AST-transforming decorators, compile(), and nested functions

Dear Python community,

I’ve run into limitations related AST processing decorators, compile(), and nested functions-- I would really appreciate the opinion of experts here.

Context: I created a decorator that rewrites the AST of functions to facilitate certain operations in a tracing just-in-time compiler (it adds syntax sugar). The specifics of those transformations aren’t particularly relevant for the issue. The main point is that

def f():

will call inspect.getsource() to fetch the AST of the function f, parse it, make a few modifcations, and then run compile() to create a code object that is then attached to a new function object. It works beautifully.

This approach unfortunately runs into limitations when the decorators is selectively applied to a local function.

def f():
    x = ...

    def g():

While all steps of the AST transformation and re-compilation work fine, the inner function unfortunately loses its coupling with the parent function. For example, when g accesses x, Python would normally create a closure cell to make this variable accessible in the sub-function. But this of course does not happen when g is separately compiled.

(Naturally, I am aware that AST-transforming both f and g at the same time would resolve the issue)

The issue as described above seems hopeless, but perhaps someone here has run into this and has an idea?

Yeah, I think that’s your only option.

1 Like

I assume you have a pipeline something like:

def rewrite(f):
    new_code = compile(ast.dump(do_modifications(ast.parse(f))))
    return types.FunctionType(new_code, globals())

In this case, you should be able to just provide the closure argument to the function constructor:

class function(object)
 |  function(code, globals, name=None, argdefs=None, closure=None)
 |  Create a function object.
 |  code
 |    a code object
 |  globals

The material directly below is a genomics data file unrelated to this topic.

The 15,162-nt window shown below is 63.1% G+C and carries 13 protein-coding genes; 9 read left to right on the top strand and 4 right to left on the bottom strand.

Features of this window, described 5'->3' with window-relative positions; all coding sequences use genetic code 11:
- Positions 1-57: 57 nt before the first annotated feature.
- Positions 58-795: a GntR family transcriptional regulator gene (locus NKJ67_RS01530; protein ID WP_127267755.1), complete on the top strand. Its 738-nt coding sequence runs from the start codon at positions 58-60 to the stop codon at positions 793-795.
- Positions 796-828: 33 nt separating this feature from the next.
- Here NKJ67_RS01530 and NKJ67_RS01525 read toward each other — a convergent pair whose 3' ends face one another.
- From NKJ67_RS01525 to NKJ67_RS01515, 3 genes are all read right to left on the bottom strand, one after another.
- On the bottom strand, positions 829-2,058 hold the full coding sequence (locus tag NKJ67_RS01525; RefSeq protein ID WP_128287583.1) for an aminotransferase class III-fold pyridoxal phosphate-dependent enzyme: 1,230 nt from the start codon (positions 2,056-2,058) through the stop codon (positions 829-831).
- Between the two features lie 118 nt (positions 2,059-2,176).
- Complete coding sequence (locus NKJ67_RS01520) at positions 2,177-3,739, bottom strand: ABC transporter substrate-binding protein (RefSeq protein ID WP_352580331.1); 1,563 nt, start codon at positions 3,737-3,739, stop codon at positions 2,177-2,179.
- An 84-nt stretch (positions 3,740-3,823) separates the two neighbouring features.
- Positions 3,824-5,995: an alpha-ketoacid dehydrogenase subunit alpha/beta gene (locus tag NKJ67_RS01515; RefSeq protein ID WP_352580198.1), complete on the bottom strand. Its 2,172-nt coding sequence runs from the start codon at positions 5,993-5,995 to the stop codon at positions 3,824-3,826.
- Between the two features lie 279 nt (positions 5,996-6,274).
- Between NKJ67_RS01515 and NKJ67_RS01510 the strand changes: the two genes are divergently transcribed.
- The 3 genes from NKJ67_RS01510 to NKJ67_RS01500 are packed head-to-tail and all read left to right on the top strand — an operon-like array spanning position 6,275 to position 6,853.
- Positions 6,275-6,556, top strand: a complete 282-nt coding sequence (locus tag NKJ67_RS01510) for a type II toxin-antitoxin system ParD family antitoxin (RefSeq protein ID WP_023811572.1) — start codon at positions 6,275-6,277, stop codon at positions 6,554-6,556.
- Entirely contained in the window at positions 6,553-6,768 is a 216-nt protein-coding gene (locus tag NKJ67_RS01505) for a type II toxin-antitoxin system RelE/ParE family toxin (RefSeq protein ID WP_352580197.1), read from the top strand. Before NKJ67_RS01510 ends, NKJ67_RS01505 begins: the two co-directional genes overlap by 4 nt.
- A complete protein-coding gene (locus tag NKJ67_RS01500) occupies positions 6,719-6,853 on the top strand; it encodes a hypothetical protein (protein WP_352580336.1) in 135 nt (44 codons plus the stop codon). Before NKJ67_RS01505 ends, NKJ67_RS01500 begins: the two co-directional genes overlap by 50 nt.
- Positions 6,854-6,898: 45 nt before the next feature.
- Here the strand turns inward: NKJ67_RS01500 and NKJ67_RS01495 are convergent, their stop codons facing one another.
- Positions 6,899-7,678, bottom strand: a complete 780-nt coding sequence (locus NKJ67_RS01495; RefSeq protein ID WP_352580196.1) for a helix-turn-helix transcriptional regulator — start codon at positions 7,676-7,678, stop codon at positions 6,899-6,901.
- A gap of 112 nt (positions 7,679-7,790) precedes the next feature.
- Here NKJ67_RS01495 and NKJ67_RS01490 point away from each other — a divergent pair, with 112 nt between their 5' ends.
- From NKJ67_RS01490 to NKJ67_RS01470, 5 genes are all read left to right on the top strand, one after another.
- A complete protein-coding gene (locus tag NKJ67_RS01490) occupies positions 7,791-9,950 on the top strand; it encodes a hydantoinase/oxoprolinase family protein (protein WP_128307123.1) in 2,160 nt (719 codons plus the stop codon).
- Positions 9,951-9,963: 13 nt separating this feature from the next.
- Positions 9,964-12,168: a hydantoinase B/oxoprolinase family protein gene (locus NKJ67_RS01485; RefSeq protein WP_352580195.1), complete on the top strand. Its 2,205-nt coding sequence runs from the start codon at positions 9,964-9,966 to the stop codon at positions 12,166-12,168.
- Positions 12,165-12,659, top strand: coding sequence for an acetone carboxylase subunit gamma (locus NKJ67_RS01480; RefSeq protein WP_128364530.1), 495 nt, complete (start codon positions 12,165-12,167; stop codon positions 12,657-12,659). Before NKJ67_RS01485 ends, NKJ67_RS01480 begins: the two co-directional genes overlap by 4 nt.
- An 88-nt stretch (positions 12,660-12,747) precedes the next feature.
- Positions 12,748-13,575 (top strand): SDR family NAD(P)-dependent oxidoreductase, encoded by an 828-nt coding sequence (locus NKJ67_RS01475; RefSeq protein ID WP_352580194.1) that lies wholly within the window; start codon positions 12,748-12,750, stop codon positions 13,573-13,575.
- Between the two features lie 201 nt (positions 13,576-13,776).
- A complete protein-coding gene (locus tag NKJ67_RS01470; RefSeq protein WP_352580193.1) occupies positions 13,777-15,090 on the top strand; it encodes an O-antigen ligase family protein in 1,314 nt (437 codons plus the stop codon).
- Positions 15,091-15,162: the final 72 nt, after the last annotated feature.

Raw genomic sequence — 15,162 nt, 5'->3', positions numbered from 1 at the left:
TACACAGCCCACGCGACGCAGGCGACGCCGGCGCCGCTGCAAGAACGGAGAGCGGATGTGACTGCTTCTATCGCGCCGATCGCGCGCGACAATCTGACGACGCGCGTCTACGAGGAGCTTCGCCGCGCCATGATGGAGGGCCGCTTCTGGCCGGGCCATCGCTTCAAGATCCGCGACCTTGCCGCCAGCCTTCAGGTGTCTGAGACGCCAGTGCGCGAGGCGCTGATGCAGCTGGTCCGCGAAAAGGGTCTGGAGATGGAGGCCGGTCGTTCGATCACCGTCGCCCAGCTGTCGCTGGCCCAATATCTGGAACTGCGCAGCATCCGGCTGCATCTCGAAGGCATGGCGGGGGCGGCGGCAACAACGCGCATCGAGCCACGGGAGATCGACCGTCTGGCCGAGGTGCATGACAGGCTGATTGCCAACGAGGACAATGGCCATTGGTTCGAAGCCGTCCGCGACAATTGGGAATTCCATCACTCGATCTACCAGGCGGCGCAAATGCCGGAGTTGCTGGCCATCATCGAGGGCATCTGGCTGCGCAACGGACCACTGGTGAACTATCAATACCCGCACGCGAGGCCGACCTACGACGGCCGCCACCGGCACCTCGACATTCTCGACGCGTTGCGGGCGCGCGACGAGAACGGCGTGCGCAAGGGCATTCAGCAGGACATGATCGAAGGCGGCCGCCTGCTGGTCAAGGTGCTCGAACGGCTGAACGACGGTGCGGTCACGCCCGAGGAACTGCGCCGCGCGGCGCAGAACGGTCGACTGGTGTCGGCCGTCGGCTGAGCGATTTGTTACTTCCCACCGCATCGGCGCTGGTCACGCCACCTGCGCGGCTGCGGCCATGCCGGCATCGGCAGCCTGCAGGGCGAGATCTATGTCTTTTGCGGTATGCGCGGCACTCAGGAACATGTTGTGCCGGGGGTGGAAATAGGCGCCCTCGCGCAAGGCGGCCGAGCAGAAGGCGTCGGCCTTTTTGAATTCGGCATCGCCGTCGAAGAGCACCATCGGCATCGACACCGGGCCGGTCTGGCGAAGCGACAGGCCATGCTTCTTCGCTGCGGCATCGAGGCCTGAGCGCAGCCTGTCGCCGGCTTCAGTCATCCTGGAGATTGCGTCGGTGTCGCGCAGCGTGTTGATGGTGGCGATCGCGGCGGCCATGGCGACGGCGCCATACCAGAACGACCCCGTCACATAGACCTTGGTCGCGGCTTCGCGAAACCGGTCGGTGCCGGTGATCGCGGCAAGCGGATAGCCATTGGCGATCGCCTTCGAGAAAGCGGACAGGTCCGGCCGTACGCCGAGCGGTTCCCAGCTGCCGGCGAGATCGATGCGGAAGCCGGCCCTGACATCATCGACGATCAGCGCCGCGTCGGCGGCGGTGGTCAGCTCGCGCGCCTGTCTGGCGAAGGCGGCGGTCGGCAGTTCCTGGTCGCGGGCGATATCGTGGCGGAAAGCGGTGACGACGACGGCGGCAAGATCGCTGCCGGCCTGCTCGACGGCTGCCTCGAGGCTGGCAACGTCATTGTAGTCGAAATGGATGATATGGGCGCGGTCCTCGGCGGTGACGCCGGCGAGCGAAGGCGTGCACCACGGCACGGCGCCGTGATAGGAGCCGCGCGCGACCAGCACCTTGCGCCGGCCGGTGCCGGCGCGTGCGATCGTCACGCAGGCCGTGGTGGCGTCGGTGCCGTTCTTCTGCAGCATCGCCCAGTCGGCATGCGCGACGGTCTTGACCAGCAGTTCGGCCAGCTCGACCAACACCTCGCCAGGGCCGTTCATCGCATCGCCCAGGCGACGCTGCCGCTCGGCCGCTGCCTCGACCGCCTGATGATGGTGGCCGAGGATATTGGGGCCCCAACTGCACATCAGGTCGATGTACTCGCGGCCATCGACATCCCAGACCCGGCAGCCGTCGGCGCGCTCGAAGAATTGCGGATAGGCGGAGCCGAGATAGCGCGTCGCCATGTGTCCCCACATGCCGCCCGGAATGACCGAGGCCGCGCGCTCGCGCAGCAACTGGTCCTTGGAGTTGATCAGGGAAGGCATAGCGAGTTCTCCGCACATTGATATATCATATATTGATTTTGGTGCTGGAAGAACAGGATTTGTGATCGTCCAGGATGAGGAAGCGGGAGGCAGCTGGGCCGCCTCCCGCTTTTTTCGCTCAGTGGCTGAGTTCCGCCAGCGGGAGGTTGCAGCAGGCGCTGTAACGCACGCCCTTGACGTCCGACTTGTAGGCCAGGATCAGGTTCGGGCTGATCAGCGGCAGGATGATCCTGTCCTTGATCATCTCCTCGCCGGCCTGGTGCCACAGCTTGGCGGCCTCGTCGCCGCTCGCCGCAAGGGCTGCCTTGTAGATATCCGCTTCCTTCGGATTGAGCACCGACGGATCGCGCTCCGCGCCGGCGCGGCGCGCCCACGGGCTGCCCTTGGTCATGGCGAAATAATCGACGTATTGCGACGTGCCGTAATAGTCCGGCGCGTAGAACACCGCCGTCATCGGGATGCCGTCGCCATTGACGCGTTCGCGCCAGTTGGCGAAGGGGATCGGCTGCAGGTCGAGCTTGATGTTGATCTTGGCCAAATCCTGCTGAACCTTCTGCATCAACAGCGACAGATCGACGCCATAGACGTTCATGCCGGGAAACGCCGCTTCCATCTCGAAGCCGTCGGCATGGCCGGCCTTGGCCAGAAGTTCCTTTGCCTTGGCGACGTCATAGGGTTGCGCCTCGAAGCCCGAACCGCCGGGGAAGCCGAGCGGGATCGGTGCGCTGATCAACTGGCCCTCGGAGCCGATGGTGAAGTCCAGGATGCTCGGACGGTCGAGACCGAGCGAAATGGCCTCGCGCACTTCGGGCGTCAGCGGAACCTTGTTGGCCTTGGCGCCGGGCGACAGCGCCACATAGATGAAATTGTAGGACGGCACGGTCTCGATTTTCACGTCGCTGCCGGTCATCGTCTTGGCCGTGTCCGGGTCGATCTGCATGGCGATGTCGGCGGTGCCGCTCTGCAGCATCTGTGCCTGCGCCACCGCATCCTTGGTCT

|    the globals dictionary
 |  name
 |    a string that overrides the name from the code object
 |  argdefs
 |    a tuple that specifies the default argument values
 |  closure
 |    a tuple that supplies the bindings for free variables

Thus, fully fleshed out:

types.FunctionType(new_code, globals(), f.__name__, f.__defaults__, f.__closure__)

(Of course, this could fail in any number of ways, if the original closure is no longer suitable for the new code. But the closure object in question is just a tuple of cell objects, which can be trivially constructed to wrap what they need to; and the cell type is available as types.CellType. So if you really need to do this kind of surgery, it isn’t easy, but it’s straightforward.)

Otherwise, how exactly are you creating the new function object and “attaching” the code object to it?

@kknechtel I saw that I can attach a closure cell when constructing the FunctionType object. But what I don’t understand is: how can I get compile()-generated code to access this provided closure object?

Ah, I see the issue. Right, compile doesn’t know you’re doing to apply the closure, and will emit bytecodes that try to use locals instead. Theoretically, you can retrieve the actual raw bytecode data from the code object, parse it, replace the necessary opcodes (you know which accesses to replace because you can cross-reference g.__code__.co_freevars with f.__code__.co_cellvars and reconstruct everything.

It won’t be easy, and it will potentially need to be redone for every bytecode version (which potentially changes every minor Python version). But it’s possible, and probably still easier than making your own bytecode compiler from scratch :slight_smile:

It is possible to do this: don’t get just the source of the function, get the source of the entire file (or at least the top most compound statement), traverse it to find the correct node, modify it. Then compile the entire AST, and traverse the code objects in the co_const tables till you get the correct one and replace it inside of the function object you got instead of creating a new function object. Do a bit of sanity checking to make sure your AST edits didn’t introduce anything new, but it should work.

I decided to create a small Proof-of-concept: Proof-of-concept `@ast_transformer` decorator that allows somewhat easy AST based transformation of functions · GitHub


That’s super-cool! Thank you very much for making such a nice example.